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Refresh Your Marketing Materials with Print-Friendly Web Fonts

Refresh Your Marketing Materials with Print-Friendly Web Fonts

Nothing refreshes your brand like a new typeface. Just ask Google® , who revamped their logo in September of last year. Changing around the fonts associated with your branding will revitalize your look and lend a new on-trend to your brand for the new year. Typography trends move quickly though, and for folks who aren’t deep in the design world, it can be tough to keep track of what’s in and out of fashion.


Choosing a font that not only clearly conveys your message, but also promotes your brand’s sense of style and design in print and online is tough. Unfortunately, fonts that look great on the web don’t always translate well to print. While you may not notice it in your day to day reading, web fonts are designed to enhance readability on backlit digital screens and will interact with your eye differently than fonts designed for the printed page. How are they different?


Web fonts can feature a taller x-height (or reduced ascenders and descenders), wider letterforms, more open counters, heavier thin strokes and serifs, reduced stroke contrast, as well as modified curves and angles for some designs according to Ilene Strizver, a typographic consultant and the founder of The Type Studio. Her article for CreativePro® features a series of wonderful examples showing the small differences made to optimize familiar typefaces for the web. With the use of two font types (ITC Gallard and Antenna), she clearly demonstrates how the styling of web fonts is bolder, has more accentuated features, and is spaced wider compared to its print counterpart. Fonts that are spaced widely can look sparse on the printed page but optimal on the screen. The same factors apply when using multiple fonts in headlines, subheads, and text body.

Choosing a font that will come across beautifully on your website as well as on your flyers, marketing decks, and business cards isn’t impossible—in fact, it helps solidify your branding in both the digital and physical world.

So with all that established, let’s talk about what’s hot for 2016. Sure, there are thousands of free fonts available from hosting services such as Typekit® and of course Google Fonts, but where do you even get started? Justin Radomski at Southern Web writes that geometry will be important for typography this year, as illustrated by the strong rounded forms in the new Google logo. Font boldness seems to be really coming into fashion judging from the choices made by several prominent typography aficionados. This is good news for designers looking to cross web and print branding, as the richness of many rounded geometric typefaces translate well to both black and color print.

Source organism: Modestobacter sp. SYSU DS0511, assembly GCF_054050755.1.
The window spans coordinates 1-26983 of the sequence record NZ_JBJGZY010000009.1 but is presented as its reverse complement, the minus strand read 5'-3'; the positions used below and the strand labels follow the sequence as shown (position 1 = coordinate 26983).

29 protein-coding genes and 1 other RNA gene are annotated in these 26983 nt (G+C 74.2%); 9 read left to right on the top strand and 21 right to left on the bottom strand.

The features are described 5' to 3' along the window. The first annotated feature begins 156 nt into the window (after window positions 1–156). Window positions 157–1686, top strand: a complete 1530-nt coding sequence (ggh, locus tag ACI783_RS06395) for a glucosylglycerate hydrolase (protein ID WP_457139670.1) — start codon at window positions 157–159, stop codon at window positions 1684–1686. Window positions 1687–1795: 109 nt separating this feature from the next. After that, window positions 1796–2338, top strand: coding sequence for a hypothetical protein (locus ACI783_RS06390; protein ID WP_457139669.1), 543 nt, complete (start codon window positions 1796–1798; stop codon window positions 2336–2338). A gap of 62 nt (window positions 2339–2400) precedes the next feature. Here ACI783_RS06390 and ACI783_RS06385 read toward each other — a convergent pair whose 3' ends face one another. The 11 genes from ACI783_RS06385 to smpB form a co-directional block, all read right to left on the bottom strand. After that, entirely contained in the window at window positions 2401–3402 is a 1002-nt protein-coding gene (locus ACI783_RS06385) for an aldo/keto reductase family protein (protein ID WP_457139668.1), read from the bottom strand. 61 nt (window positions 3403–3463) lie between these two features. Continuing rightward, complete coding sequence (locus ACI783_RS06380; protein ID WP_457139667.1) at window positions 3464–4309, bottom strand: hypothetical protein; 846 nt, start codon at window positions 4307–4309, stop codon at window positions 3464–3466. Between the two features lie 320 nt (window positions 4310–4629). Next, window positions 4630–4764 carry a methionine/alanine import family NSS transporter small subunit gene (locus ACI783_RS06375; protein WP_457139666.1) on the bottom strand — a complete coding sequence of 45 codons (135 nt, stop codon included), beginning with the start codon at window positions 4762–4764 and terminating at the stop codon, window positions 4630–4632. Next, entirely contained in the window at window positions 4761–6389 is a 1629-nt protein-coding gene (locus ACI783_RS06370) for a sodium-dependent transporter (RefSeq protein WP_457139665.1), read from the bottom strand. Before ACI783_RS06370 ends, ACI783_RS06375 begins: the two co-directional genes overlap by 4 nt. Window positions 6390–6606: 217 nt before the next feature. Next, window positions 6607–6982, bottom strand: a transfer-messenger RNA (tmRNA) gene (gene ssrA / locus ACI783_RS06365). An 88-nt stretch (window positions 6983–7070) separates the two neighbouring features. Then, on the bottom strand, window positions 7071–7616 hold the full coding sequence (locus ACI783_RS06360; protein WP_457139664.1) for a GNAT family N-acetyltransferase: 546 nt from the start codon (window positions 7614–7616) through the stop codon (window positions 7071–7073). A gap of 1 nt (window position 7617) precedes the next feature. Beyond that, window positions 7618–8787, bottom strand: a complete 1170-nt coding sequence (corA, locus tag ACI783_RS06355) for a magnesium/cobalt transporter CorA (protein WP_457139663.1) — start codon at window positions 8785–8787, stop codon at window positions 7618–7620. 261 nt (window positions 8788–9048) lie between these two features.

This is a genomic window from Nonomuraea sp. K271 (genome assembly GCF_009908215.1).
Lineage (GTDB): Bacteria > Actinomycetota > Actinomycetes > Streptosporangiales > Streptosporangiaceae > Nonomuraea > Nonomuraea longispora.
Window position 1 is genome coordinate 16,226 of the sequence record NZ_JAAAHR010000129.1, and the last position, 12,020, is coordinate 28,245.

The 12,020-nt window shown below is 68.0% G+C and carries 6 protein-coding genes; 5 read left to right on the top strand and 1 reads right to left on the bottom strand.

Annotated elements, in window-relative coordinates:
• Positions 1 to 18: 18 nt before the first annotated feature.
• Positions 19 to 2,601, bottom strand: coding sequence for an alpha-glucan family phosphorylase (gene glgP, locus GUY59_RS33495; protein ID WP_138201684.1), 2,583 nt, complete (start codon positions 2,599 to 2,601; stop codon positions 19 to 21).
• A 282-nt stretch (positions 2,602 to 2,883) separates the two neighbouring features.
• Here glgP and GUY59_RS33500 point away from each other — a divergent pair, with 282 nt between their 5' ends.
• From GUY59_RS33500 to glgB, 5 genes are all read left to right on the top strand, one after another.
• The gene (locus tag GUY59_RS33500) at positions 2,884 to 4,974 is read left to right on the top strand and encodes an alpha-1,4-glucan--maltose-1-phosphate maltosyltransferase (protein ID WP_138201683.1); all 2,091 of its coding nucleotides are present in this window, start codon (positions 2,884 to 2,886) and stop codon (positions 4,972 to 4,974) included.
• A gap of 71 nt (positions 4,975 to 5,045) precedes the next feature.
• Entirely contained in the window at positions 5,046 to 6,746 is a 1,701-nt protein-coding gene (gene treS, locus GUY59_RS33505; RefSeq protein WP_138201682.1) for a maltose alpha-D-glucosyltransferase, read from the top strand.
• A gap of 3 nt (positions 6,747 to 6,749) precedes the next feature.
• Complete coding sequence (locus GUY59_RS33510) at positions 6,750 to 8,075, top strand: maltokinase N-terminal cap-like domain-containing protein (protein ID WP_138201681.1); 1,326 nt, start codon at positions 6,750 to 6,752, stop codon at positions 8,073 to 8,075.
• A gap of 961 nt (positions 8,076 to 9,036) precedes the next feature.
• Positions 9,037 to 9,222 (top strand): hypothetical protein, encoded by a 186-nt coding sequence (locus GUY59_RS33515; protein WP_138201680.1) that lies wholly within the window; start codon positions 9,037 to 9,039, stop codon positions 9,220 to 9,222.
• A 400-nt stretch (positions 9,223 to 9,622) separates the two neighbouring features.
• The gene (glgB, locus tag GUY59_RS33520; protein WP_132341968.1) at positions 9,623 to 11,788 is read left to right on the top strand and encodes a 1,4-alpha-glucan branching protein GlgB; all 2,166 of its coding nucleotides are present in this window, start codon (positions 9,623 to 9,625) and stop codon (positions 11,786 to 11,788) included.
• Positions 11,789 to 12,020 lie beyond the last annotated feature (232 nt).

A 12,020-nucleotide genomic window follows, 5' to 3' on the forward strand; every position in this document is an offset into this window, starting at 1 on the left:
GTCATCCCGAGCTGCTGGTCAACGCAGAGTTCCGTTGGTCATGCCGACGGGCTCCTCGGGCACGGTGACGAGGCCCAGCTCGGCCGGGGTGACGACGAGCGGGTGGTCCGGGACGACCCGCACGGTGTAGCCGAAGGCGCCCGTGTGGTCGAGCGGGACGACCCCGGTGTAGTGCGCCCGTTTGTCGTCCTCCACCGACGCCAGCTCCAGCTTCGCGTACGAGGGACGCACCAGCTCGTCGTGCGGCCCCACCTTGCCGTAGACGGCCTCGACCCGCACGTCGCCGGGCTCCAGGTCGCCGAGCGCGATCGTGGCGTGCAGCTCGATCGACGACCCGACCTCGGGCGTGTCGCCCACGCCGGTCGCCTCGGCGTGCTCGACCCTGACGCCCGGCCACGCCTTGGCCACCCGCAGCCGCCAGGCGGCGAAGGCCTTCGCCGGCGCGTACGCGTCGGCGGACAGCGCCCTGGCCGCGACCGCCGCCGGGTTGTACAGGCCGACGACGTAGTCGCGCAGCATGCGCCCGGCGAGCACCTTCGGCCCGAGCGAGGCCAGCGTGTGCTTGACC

Here are a few of my personal favorites for 2016:

Domain. Designed by New Zealand-based designer Kris Sowersby, Domain features little flourishes that make it great for web design. The display version of Domain Jeremiah Shoaf at Typewolf writes, “is more flamboyant than the text version, with higher contrast and more prominent hook terminals.” While the thick rich shapes of this display font are designed for web use, it transfers cleanly to headline print thanks to a tight letter spacing and ligatures. I love the geometric intrigue presented in the curved accents, especially on the lowercase text lettering.



Tiempos Text. Eric Arruda at Monotype writes on CreativeBloq that 2016 will be a big year for serifs. Those tiny little accents on the ends of letters are coming into popularity once again, thanks in part to technological advances in digital displays that make them clean and easy to read. For fans of Garamond who are looking for a bigger statement, I like Tiempos Text. Designed for the web for a Spanish newspaper, it combines classic sophistication with a tech-friendly boldness.



Apercu. Typewolf’s Jeremiah Shoaf writes over at Smashing Magazine that Apercu is among the trendiest fonts out there right now. It’s easy to see why . . . it’s clean, modern, and understated in its sophistication. For Helvetica and Futura lovers looking to stand out, Apercu is a great alternative that, while popular, isn’t so omnipresent as to sacrifice its uniqueness and personality.



Andada. Designed by Carolina Giovagnoli for Huerta Tipografica, Andada font is a traditional slab serif with a beautiful organic look and feel. Perhaps my favorite part about this font is the character it develops as it you choose a larger typeface size—the larger the letter, the more you begin to notice the thickness variances and sizing of each letter. This uniqueness is something that translates well both to high-definition digital screens and high grade print.



Remember above all that choosing a new typeface for your website should be a labor of love. Choosing a great typeface that transitions smoothly between your web and print marketing presence is ideal for promoting uniformity in your message, which leads to customers associating a look with your brand evenly and consistently.

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